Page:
Most Christians would be happy to label themselves as sinners. We know that we need Jesus, and that we cannot save ourselves. That’s Christianity 101.

Most Christians would be happy to go further than this as well, to say that they struggle with particular sins in their lives. Unlike some previous generations where people were encouraged to be private and reserved at what they share with other people, the younger generations now are more in touch with their feelings and expressing their issues. So it would not be all that unusual for a Christian to share with a friend that they struggle with anger or lust or gossip, whatever the case might be. The growth of one-to-one relationships and accountability has given us a forum to have those kinds of conversations.

This is a positive thing. But it is not enough.

I have been working through Romans 5 to 7 at church in recent times, and the controlling imagery is pretty clear. Christians are those people who have moved from one state to another because of Jesus. Chapter 5 says that we were in Adam, and now we are in Christ. Chapter 6 says that we have died to sin and are no longer slaves to sin, but we live for God in newness of life. We are God’s slaves, the slaves of the best master there ever could be. Chapter 7 goes even further: we are no longer married to sin, but now we are married to Jesus. We live to serve Jesus as a good spouse lives to serve the one they are married to, from the heart, not just because of the law.

The thrust of the application of this section of Romans is clear enough. Christians are new people because of Jesus, and because of our new identity we are to live in line with the new people we now are. We are to offer our bodies to God as tools for righteousness, not to serve sin.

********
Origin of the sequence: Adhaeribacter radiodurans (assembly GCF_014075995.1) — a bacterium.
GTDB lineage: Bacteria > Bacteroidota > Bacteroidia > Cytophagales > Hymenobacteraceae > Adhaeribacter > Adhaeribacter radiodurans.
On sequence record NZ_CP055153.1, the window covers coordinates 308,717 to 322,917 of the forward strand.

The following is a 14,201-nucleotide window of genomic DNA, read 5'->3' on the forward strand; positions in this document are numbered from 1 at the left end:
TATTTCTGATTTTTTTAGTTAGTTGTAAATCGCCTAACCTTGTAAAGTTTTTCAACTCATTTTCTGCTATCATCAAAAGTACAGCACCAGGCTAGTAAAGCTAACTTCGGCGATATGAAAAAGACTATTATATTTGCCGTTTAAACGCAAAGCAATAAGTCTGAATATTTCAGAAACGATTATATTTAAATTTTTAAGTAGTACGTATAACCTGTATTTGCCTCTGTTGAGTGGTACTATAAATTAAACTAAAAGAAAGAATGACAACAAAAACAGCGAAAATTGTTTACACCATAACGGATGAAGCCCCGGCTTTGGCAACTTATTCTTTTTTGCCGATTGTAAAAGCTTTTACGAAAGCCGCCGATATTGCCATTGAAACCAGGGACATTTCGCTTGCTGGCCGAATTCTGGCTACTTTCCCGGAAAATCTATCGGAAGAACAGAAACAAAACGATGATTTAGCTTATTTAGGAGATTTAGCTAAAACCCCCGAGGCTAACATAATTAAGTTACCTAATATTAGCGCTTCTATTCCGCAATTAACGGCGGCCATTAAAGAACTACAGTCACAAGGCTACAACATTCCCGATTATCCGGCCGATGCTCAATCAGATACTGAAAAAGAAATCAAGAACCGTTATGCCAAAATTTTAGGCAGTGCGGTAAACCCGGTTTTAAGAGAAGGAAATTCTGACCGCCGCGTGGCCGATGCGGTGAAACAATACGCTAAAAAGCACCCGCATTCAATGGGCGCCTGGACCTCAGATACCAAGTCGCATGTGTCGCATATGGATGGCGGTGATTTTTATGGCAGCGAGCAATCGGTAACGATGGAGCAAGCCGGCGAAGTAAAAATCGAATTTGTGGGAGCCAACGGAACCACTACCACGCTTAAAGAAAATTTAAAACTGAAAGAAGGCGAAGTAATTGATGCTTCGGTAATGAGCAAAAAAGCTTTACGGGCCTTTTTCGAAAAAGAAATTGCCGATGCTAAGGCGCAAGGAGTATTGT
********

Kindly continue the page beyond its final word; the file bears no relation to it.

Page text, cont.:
This leads us to the latter part of chapter 7, where Paul describes the Christian life in terms of a struggle with sin. Christians love God and want to serve Him well, but so often we sin instead. Our sin is deeper in us than we thought. So often Christians are hypocrites: we say we value one thing yet we then live a different way. We are sinners, wretched sinners (to use the word Paul uses in 7:24). We need to acknowledge this regularly if we are to understand that we are saved by grace, and confession before God, and to other believers we trust, is important.

Which brings me to my main point.

Confessing and naming our sin is not enough. It is half of the picture. The language Paul uses in this section of Romans 7 is full of pain, of struggle and anguish. His sin bothers him a great deal. He fights it, striving to serve God, only to be thwarted by his own nature. The struggle makes him cry out to God for help and to better appreciate the work of Christ.

I see that so often I know where my repeated sins lie yet I don’t always struggle against them enough. Honestly, they don’t always bother me as much as Paul’s sins seem to bother him. But if I want to be like Jesus and serve him like a newlywed (as the start of chapter 7 describes), then I need to confess more often and more specifically. And I need to pick myself up and practically work on my sins. The Puritans called this work ‘mortification’, the putting to death of sin our lives. It might mean being accountable to others, reflecting hard on the gospel, putting boundaries up to protect ourselves from our sins, or working hard to replace sinful habits with godly ones.

As we are exposed to the Word, the Spirit works in us to convict us of our sin and to encourage us to holiness. We are not alone in our fighting of sin! The Christian life is one of continuing grace, not just grace to start us off.

It is a hard work but an essential one for believers. We are to work on our character and godliness, to strive towards the prize, to make every effort (to use just a few New Testament metaphors). Sin is serious and leads to death; how can we live in it any longer? Are we actually improving in how we deal with our particular sins and becoming more like Jesus, or are we resigned to just being at the level we are now?

Repentance means to turn – not just to name the problem and stop for a while. It means turning to Jesus often in confession, turning back, picking yourself up once more. Work at what matters, at dealing with sin in your life, so that we can serve our wonderful Saviour better than before.